In the Philippines, “-ber” months are dedicated to preparing for the most wonderful time of the year–Christmas! As soon as September hits, radio stations start blasting festive songs from Jose Mari Chan, the “Father of Philippine Christmas Music.” Street vendors display different shapes and sizes of parols (star lanterns) along the road. Families even start assembling their Christmas trees and decors. These are only a few things that show how important this season is to Filipinos!
Of course, this time of the year will not be complete without the thing that defines family reunions and celebrations the most—food! From lechon to fruit salad, dinner tables overflow with dishes, desserts, and drinks. One of these Christmas treats that a sweet tooth like me always look forward to is bibingka.
Bibingka is a Philippine native rice cake. It is often sold outside churches for church-goers who participate in the nine day-novena known as Simbang Gabi (night masses). Traditionally, they are prepared using clay pots that are lined with banana leaves. This method is very tedious as it requires the use of coals. But thanks to the invention of ovens and stainless steel baking pans, you can make Bibingka from the comfort of your own home.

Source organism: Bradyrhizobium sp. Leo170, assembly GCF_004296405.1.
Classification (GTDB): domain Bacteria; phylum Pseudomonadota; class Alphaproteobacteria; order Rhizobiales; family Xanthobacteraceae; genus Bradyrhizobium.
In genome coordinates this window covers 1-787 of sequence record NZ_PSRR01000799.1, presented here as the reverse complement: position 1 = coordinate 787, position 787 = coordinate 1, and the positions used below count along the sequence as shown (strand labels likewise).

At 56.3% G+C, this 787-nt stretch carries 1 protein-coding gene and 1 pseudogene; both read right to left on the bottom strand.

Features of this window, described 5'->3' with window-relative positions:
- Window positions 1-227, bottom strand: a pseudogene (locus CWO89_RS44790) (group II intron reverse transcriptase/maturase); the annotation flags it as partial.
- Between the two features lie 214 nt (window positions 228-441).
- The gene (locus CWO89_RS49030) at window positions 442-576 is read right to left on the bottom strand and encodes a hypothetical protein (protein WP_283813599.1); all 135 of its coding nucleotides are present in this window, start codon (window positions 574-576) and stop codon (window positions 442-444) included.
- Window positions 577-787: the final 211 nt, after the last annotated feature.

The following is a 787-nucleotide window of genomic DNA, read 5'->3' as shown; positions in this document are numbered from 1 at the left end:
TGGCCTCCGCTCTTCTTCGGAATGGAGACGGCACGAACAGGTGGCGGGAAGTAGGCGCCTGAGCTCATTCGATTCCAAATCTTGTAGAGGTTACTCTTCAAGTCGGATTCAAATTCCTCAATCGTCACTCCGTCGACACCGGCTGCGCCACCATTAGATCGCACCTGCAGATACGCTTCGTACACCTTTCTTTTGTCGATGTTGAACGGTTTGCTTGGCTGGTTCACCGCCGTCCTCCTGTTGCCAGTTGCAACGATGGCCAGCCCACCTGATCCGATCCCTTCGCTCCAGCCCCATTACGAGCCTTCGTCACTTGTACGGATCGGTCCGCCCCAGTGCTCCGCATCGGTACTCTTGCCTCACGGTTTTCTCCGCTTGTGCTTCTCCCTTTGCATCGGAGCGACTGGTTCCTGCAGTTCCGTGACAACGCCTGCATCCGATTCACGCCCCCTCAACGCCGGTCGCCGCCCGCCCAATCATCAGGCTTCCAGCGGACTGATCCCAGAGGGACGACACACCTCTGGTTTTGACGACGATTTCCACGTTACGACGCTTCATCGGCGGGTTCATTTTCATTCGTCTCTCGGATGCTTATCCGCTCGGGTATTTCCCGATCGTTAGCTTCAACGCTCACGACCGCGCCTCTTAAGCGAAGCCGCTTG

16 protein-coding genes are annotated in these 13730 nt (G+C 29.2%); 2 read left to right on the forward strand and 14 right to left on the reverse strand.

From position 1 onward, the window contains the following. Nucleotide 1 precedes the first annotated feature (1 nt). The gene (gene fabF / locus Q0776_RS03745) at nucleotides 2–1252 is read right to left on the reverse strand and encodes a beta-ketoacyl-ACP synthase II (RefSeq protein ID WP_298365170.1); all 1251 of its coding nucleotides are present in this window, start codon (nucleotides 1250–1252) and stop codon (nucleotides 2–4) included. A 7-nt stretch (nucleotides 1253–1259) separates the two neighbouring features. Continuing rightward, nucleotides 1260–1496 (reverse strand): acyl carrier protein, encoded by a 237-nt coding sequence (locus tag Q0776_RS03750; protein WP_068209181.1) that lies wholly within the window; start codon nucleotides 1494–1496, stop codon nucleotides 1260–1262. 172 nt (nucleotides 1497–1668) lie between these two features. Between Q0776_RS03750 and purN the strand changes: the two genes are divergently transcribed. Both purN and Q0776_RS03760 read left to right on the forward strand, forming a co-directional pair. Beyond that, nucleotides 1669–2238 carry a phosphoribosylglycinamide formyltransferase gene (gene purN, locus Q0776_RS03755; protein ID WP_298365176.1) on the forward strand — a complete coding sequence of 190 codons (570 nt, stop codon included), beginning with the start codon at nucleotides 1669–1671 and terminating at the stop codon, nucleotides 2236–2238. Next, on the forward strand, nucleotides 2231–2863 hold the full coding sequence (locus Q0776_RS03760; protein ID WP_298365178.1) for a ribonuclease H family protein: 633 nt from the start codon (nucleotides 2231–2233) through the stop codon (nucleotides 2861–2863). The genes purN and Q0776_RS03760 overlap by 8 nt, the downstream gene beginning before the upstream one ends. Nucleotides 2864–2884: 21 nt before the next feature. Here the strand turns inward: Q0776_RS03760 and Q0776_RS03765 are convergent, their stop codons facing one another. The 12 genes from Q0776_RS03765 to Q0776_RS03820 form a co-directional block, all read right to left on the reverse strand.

The Bibingka cups I made slightly deviate from the norm. I thought of remaking the Bibingka recipe such that it can accommodate diets that restrict high carbs, gluten, and dairy. To achieve this, I did not use rice or dairy in the mixture. Instead, I used cassava flour and a dairy substitute, coconut milk.
Rice might be the essence of the bibingka but there are other alternatives we can use for it to retain its spongy texture. Other types of flour can be used such as cassava flour. Fun fact: one variant of Bibingka is made out of cassava, although it is commonly deemed as Cassava cake! I thought of using cassava flour for this recipe, but in order to achieve the coconut taste of Bibingka, I went for the mixture of coconut flour and almond flour.
Some of you might be wondering why I didn’t stick to one type of flour. Through experience of baking paleo or gluten-free recipes, mixing flours is the best way to get that fluffy consistency. And voila! These came out fluffy and very flavorful, despite the various ingredient substitutions. Since I’m not extremely lactose intolerant, I topped my cups with melted kesong puti (white cheese). I added some coconut sugar and coconut shreds, too— just the way Bibingka is supposed to be enjoyed!
Apr 26, 2018
I am an NYC based content creator, filmmaker, gluten-free foodie, and mental health advocate.